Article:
where *μ* is the convergence parameter and **x̄** denotes the complex conjugate of **x**. Once the constant modulus algorithm has converged the offset frequency for the two polarizations are estimated using a 4th order nonlinearity to remove the QPSK data. The frequency estimated from the maximum of |*FFT*(*x*′^{4})| and |*FFT*(*y*′^{4})| respectively, with the maximum frequency offset that can be resolved being ±2.675 GHz, a quarter of 10.7GHz Having removed the offset frequency the receiver moves into a decision directed mode. The phase-corrected output symbols are given by *X* = exp(-*jϕ _{x}*)

*x*′ and

*Y*= exp(-

*jϕ*)

_{y}*y*′, where the phases are given by

where csgn(*X _{i}*) is the complex sign of the symbol

*X*defined by

_{i}The tap weights of the FIR taps adapted using a decision directed mode such that

$${\mathbf{h}}_{\mathit{yx}}={\mathbf{h}}_{\mathit{yx}}+\mu {\epsilon}_{y}\bullet \overline{\mathbf{x}}\phantom{\rule{6.em}{0ex}}{\mathbf{h}}_{\mathit{yy}}={\mathbf{h}}_{\mathit{yy}}+\mu {\epsilon}_{y}\bullet \overline{\mathbf{y}}$$

where the errors for the decision directed algorithm are given by ${\epsilon}_{x}=\mathrm{exp}\left(j{\varphi}_{x}\right)\left(\frac{\mathrm{csgn}\left(X\right)}{\sqrt{2}-X}\right)$ and $\phantom{\rule{.2em}{0ex}}{\phantom{\rule{.2em}{0ex}}\epsilon}_{y}=\mathrm{exp}\left(j{\varphi}_{y}\right)\left(\frac{\mathrm{csgn}\left(Y\right)}{\sqrt{2}-Y}\right)$

## 4. Experimental investigation into the nonlinear propagation of PMQPSK

The aim of the experiment was to determine, the maximum distance that can be achieved using 42.8Gbit/s polarization multiplexed QPSK, given that the fiber is nonlinear.

#### 4.1 Experimental setup

The experimental setup used (Fig. 2), consists of three distinct elements, the transmitter, the recirculating loop, and the coherent receiver. The DFB-based transmitter with wavelength of 1554.94nm and measured linewidth of 2MHz was operated at 10.7Gbaud, with a 2^{11}-1 PRBS, chosen to facilitate processing of the data in a realistic time frame. The data rate of 42.8Gbit/s was achieved using QPSK and polarization multiplexing. Within the recirculating loop the 80km fiber span generates 1342.8ps/nm of chromatic dispersion with a loss of 15.7dB. Two erbium doped fiber amplifiers, are used within the loop to overcome the loss of the fiber and loop components. At the receiver a DFB local oscillator with a linewidth of 100kHz was combined with the signal via two asymmetric 3 fiber couplers, with coupling ratios 1:2:2, to detect the in-phase and quadrature components of the two polarizations. On conversion into the electrical domain, the signal was digitized at 20GSa/s using a Tektronix TDS6154C digital storage oscilloscope with 8 bit resolution, with the waveforms then processed off-line using Matlab.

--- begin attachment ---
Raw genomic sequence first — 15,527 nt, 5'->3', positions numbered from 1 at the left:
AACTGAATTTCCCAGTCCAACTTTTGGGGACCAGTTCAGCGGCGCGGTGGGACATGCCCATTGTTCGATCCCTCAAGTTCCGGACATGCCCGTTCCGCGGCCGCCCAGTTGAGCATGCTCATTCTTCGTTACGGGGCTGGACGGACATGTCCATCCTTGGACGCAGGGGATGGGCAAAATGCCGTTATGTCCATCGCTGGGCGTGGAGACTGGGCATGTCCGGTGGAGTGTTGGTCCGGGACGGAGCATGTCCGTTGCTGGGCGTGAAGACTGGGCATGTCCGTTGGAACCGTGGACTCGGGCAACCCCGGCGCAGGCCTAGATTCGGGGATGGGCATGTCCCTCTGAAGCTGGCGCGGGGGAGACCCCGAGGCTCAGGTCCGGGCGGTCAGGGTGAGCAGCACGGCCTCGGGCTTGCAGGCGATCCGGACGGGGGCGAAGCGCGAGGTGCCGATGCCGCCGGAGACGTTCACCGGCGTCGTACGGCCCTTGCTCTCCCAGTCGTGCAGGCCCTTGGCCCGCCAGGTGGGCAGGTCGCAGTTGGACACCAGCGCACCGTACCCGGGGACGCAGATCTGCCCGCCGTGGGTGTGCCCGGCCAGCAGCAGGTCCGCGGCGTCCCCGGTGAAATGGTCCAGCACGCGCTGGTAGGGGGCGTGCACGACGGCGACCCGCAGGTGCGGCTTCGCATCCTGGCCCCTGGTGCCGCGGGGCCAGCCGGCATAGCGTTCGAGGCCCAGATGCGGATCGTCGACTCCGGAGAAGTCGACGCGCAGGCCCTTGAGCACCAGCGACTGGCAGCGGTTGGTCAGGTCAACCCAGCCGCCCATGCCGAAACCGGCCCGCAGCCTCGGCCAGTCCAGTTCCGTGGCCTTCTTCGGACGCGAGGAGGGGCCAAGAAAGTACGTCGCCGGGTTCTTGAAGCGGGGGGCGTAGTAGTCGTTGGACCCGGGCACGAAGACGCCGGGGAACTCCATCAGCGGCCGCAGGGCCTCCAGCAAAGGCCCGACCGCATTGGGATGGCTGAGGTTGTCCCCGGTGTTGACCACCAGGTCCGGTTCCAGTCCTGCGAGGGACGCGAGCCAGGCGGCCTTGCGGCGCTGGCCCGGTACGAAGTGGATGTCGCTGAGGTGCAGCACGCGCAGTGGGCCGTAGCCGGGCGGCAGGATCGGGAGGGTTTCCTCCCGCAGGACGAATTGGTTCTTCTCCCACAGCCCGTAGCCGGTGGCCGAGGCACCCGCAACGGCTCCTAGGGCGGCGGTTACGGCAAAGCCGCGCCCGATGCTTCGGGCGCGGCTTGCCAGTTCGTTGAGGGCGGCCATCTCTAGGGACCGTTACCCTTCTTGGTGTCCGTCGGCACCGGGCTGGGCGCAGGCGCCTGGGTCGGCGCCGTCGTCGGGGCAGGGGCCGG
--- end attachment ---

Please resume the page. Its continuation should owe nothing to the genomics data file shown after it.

#### 4.2 Initial characterization

To determine the penalty due to transmission we performed back-to-back measurements which gave the required OSNR (ROSNR) at the FEC limit (BER=3×10^{-3}) as 10.2dB (in 0.1nm). Having determined the ROSNR we next determined how noise accumulated with transmission distance. Operating the loop with a launch power of -5dBm we determined that the OSNR after N recirculations was given by

With *P _{launch}* being the launch power in dBm, with 37.5 arising due to the experimentally determined parameter that -37.5dBm of optical noise (in 0.1nm) is added per recirculation.

#### 4.3 Characterizing the nonlinear transmission

To obtain the optimal fiber launch power for maximum distance, the BER was measured at distances (in km) of {1280, 2480, 3840, 5120} as the power level was increased from -15 to 5 dBm, in steps of 2dB. To determine the point of convergence, additional measurements were taken after {5720, 6400, 7040} km as the power was increased from -9 to -1 dBm again in 2 dB steps. The DSP algorithms used the same parameter set and converged in all cases. The BER was obtained by counting errors over a total of 73692 bits, from which a contour plot of BER=3×10^{-3} based on interpolation of 20logQ was obtained, which closely followed that obtained in preliminary tests.

From Fig. 3, we determine that the maximum reach of 6480km is obtained with a fiber launch power of -7dBm. At the optimum launch power after 6480km (81 recirculations), Eq. (8) gives the OSNR as 11.4dB, indicating that the OSNR penalty is 1.2 dB compared to the back-to-back performance. While these maximum distances are based on interpolation, the optimum point from Fig. 3 is close to a measurement point taken at 6400km with launch power of -7dBm. At this point, as illustrated in Fig. 4, the constellations are successfully recovered, with 176 errors counted over 73692 bits giving a BER of 2.4×10^{-3} with the 99% confidence interval being (2.1×10^{-3}, 2.7×10^{-3}) [8].

## 5. Conclusion

In this paper we have demonstrated 42.8Gbit/s per wavelength transmission with a record distance of 6400km over standard fiber with no optical dispersion compensation. A record total dispersion of 107,424ps/nm was compensated using digital signal processing, with an OSNR penalty of 1.2dB. This is the first time that 40Gbit/s per wavelength data has been transmitted over such a distance on standard fiber, without the use of optical dispersion compensation and exceeds the distance previously reported for 10Gbit/s systems.

## Acknowledgments

Financial support to SJ Savory and G Gavioli from the Leverhulme Trust is gratefully acknowledged, as is that received for the project from FP6 IST-IP NOBEL and EPSRC. The authors thank Dr R Griffin and Bookham for the loan of the DQPSK transmitter, AD Stewart and S Woods for their assistance and to Dr MG Taylor for valuable discussions.